The boy stretching half-naked in front of his parents before the fire feels insular and intimate, and I’m a modern. It’s time to get going.

From my window my settler host tells me we are looking at five settlements, Maale Levona, Givat Harel, Ariel, Eli, and in the foreground, Shiloh. (Photo: Philip Weiss)

From my window, my settler host tells me we are looking at five settlements, Maale Levona, Givat Harel, Ariel, Eli, and in the foreground, Shiloh. (Photo: Philip Weiss)

 

Giv'at Asaf is a small settlement pocketed off the road in the Judean Hills. Built on Palestinian land, it has blocked Palestinian villagers' access to Highway 60, which adjoins photo (Photo: Philip Weiss)

Giv’at Asaf is a small settlement pocketed off the road in the Judean Hills near Shiloh and Ofra. Built on Palestinian land, it has blocked Palestinian villagers’ access to Highway 60, which adjoins photo (Photo: Philip Weiss)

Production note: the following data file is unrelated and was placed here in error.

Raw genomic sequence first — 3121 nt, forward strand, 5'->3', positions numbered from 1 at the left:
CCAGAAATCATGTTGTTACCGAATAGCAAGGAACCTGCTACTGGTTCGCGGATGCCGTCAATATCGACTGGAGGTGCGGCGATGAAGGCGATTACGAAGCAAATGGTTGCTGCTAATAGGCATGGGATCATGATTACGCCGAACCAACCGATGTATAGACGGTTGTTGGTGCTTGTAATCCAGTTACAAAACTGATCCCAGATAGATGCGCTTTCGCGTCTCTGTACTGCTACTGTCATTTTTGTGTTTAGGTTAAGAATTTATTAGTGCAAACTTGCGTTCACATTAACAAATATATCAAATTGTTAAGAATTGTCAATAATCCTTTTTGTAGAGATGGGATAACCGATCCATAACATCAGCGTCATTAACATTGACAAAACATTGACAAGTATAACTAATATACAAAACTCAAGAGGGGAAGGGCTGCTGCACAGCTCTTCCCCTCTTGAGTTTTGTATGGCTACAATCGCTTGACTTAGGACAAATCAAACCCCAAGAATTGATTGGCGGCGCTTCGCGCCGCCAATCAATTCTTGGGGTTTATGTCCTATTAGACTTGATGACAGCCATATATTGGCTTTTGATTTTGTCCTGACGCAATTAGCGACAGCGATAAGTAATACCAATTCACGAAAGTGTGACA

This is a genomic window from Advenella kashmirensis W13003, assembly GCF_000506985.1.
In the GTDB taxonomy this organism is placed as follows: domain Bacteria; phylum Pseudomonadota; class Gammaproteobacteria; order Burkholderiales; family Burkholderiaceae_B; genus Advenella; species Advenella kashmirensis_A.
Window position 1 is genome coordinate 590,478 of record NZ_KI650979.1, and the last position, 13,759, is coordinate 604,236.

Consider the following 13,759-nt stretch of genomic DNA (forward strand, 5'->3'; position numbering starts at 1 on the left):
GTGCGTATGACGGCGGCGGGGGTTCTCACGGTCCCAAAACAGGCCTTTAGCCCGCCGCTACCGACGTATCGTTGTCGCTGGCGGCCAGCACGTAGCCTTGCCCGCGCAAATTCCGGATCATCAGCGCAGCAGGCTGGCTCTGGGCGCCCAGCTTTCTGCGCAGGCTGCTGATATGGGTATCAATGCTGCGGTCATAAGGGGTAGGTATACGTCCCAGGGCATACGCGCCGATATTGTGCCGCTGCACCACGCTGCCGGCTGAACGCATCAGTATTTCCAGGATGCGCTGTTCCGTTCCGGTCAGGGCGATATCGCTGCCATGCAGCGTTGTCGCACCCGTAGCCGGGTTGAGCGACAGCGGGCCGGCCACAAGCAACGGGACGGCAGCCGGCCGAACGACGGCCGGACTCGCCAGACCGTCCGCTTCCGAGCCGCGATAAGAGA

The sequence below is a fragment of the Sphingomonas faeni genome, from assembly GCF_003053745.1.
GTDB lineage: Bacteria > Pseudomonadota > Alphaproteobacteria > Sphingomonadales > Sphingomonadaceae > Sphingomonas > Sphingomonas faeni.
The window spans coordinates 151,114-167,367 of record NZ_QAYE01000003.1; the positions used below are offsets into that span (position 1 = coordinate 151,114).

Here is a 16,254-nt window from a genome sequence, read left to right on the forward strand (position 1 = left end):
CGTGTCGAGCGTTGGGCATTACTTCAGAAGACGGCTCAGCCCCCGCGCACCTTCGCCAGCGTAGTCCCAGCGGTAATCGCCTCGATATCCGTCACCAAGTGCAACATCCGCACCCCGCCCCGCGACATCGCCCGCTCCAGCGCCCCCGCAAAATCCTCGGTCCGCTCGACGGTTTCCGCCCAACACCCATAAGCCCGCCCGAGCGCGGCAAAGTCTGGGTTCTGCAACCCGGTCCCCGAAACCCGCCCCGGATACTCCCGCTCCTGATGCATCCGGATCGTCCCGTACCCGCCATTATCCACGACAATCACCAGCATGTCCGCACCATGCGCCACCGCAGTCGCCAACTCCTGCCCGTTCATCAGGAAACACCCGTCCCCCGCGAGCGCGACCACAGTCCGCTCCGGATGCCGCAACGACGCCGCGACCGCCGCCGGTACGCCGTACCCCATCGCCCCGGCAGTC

Ofra

When I first visited Israel ten years ago, my mother’s best friend who had moved to Jerusalem gave me a knit yarmulke of the nationalist variety so as to observe the Sabbath at her house, and it’s done me great service since. I spend the next day wearing it. Ofra is an orthodox settlement that shuts down completely for the Sabbath. It appears that everyone in the settlement walks through the streets to various shuls. I go to synagogue Friday night, about 200 feet from my front door. The women are invisible to me as we worship. The men are all in white shirts. Except for a guy who comes in late with luxuriant hair and a beautiful blue velvet jacket, accompanied by his son in a double-vented suit. It’s obvious they recently immigrated from France.

The gate of Ofra settlement closing the orthodox community for the Sabbath, Jan. 15, 2016 (Photo by Philip Weiss)